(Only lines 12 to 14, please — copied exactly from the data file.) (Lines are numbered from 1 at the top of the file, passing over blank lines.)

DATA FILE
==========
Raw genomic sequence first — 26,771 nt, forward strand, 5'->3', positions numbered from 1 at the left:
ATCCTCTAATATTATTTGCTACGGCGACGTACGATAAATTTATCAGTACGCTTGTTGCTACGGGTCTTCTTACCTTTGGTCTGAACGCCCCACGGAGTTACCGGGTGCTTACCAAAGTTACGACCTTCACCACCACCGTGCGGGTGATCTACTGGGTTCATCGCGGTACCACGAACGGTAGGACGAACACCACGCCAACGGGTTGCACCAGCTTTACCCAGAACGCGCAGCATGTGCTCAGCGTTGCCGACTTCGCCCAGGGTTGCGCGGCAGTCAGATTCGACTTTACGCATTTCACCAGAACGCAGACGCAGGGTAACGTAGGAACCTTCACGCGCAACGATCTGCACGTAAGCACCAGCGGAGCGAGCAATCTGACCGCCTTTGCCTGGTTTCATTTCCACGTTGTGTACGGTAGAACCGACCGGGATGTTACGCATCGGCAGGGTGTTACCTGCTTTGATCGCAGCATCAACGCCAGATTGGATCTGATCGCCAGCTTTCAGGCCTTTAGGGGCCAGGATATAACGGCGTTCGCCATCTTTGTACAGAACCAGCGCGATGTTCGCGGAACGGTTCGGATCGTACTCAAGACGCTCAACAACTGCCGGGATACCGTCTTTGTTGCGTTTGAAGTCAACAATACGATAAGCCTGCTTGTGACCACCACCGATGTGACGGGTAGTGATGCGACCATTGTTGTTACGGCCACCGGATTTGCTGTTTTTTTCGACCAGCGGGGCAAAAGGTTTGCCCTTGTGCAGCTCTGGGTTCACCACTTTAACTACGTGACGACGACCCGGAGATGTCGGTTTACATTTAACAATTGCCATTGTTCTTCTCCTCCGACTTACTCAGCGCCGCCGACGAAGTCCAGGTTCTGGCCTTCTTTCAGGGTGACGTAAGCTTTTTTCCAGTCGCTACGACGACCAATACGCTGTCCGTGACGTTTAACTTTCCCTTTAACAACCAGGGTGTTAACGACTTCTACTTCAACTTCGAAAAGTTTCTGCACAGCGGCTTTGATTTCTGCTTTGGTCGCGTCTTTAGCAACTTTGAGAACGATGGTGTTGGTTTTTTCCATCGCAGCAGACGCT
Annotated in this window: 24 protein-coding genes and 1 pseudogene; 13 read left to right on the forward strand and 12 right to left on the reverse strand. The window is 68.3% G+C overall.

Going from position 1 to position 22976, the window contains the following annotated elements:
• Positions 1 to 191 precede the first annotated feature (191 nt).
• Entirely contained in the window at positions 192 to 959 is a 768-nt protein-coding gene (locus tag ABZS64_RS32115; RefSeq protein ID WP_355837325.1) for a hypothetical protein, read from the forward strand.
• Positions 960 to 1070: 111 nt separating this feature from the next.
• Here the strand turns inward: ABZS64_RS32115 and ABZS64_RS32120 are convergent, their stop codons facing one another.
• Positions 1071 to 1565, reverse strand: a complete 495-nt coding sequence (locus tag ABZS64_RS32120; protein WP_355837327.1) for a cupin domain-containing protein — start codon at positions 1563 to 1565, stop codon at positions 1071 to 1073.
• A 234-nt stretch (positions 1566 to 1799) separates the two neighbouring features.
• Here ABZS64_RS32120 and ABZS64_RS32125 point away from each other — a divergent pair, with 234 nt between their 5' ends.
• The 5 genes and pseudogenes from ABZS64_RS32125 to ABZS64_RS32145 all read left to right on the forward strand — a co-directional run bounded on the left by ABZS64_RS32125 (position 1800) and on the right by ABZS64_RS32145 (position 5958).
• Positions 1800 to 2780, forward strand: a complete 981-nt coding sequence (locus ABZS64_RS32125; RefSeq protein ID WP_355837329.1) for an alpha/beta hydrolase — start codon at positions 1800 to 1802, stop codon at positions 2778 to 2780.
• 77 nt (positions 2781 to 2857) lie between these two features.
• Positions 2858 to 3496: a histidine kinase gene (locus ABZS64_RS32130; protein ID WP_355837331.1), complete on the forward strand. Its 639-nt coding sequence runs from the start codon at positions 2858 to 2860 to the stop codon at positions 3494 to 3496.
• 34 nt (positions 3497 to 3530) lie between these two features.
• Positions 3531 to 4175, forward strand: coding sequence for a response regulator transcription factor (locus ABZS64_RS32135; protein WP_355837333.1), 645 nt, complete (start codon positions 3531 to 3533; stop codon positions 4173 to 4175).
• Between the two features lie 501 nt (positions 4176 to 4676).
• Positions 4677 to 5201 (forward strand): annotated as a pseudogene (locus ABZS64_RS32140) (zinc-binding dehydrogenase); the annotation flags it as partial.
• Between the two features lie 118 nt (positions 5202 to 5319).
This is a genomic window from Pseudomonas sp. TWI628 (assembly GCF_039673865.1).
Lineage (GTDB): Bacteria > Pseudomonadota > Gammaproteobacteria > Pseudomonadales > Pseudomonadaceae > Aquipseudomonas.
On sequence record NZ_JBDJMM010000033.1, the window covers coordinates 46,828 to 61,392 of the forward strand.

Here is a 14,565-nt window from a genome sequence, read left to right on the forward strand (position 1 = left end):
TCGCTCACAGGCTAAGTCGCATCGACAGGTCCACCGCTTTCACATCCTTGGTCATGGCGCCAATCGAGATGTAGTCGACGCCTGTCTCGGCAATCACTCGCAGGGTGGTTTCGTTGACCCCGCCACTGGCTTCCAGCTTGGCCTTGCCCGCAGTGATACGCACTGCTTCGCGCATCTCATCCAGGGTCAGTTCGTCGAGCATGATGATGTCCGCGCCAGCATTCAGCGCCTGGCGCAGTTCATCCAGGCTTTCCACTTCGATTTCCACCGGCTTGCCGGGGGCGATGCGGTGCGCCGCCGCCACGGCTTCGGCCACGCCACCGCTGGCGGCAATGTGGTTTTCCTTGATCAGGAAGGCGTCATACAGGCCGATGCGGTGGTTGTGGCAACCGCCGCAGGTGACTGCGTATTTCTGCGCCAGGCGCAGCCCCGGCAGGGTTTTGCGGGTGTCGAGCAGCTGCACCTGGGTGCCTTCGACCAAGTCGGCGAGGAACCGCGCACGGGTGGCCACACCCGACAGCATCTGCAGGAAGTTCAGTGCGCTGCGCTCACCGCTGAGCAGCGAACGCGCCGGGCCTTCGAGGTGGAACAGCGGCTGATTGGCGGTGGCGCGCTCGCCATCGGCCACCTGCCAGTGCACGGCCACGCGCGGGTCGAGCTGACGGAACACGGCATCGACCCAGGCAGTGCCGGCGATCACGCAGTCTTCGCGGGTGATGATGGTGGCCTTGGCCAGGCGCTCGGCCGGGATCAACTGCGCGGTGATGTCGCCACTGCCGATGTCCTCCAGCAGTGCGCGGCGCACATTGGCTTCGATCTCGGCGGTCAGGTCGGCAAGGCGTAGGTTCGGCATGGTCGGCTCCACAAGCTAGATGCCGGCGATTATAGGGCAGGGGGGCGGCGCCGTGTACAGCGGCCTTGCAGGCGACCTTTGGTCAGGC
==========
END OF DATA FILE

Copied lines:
• The 5 genes and pseudogenes from ABZS64_RS32125 to ABZS64_RS32145 all read left to right on the forward strand — a co-directional run bounded on the left by ABZS64_RS32125 (position 1800) and on the right by ABZS64_RS32145 (position 5958).
• Positions 1800 to 2780, forward strand: a complete 981-nt coding sequence (locus ABZS64_RS32125; RefSeq protein ID WP_355837329.1) for an alpha/beta hydrolase — start codon at positions 1800 to 1802, stop codon at positions 2778 to 2780.
• 77 nt (positions 2781 to 2857) lie between these two features.